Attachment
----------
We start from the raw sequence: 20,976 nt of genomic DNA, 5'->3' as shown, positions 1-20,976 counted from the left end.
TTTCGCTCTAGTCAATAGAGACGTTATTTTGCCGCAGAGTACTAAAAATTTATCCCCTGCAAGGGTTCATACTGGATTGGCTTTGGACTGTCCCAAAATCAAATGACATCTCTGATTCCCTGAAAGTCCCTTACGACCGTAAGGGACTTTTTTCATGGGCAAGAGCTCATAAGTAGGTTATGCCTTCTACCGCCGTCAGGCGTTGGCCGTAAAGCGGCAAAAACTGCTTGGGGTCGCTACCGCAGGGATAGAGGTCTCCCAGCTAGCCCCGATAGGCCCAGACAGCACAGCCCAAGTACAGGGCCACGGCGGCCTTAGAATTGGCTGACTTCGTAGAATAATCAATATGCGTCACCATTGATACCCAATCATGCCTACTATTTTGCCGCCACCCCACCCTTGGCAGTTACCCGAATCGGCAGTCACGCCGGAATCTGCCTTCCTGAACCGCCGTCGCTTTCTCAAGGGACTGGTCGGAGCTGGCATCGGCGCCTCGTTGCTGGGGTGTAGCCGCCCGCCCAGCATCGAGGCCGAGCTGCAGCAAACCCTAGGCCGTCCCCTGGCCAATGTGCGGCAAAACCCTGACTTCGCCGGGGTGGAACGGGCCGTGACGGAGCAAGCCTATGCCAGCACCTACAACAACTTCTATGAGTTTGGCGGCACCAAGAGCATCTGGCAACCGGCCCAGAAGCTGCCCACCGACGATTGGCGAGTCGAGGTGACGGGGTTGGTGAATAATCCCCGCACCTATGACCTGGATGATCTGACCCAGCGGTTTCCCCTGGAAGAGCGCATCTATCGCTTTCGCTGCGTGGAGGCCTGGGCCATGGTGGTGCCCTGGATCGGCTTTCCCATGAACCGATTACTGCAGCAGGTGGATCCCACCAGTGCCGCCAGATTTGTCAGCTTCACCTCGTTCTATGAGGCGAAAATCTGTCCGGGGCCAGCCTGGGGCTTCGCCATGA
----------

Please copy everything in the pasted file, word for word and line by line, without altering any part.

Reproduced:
We start from the raw sequence: 20,976 nt of genomic DNA, 5'->3' as shown, positions 1-20,976 counted from the left end.
TTTCGCTCTAGTCAATAGAGACGTTATTTTGCCGCAGAGTACTAAAAATTTATCCCCTGCAAGGGTTCATACTGGATTGGCTTTGGACTGTCCCAAAATCAAATGACATCTCTGATTCCCTGAAAGTCCCTTACGACCGTAAGGGACTTTTTTCATGGGCAAGAGCTCATAAGTAGGTTATGCCTTCTACCGCCGTCAGGCGTTGGCCGTAAAGCGGCAAAAACTGCTTGGGGTCGCTACCGCAGGGATAGAGGTCTCCCAGCTAGCCCCGATAGGCCCAGACAGCACAGCCCAAGTACAGGGCCACGGCGGCCTTAGAATTGGCTGACTTCGTAGAATAATCAATATGCGTCACCATTGATACCCAATCATGCCTACTATTTTGCCGCCACCCCACCCTTGGCAGTTACCCGAATCGGCAGTCACGCCGGAATCTGCCTTCCTGAACCGCCGTCGCTTTCTCAAGGGACTGGTCGGAGCTGGCATCGGCGCCTCGTTGCTGGGGTGTAGCCGCCCGCCCAGCATCGAGGCCGAGCTGCAGCAAACCCTAGGCCGTCCCCTGGCCAATGTGCGGCAAAACCCTGACTTCGCCGGGGTGGAACGGGCCGTGACGGAGCAAGCCTATGCCAGCACCTACAACAACTTCTATGAGTTTGGCGGCACCAAGAGCATCTGGCAACCGGCCCAGAAGCTGCCCACCGACGATTGGCGAGTCGAGGTGACGGGGTTGGTGAATAATCCCCGCACCTATGACCTGGATGATCTGACCCAGCGGTTTCCCCTGGAAGAGCGCATCTATCGCTTTCGCTGCGTGGAGGCCTGGGCCATGGTGGTGCCCTGGATCGGCTTTCCCATGAACCGATTACTGCAGCAGGTGGATCCCACCAGTGCCGCCAGATTTGTCAGCTTCACCTCGTTCTATGAGGCGAAAATCTGTCCGGGGCCAGCCTGGGGCTTCGCCATGA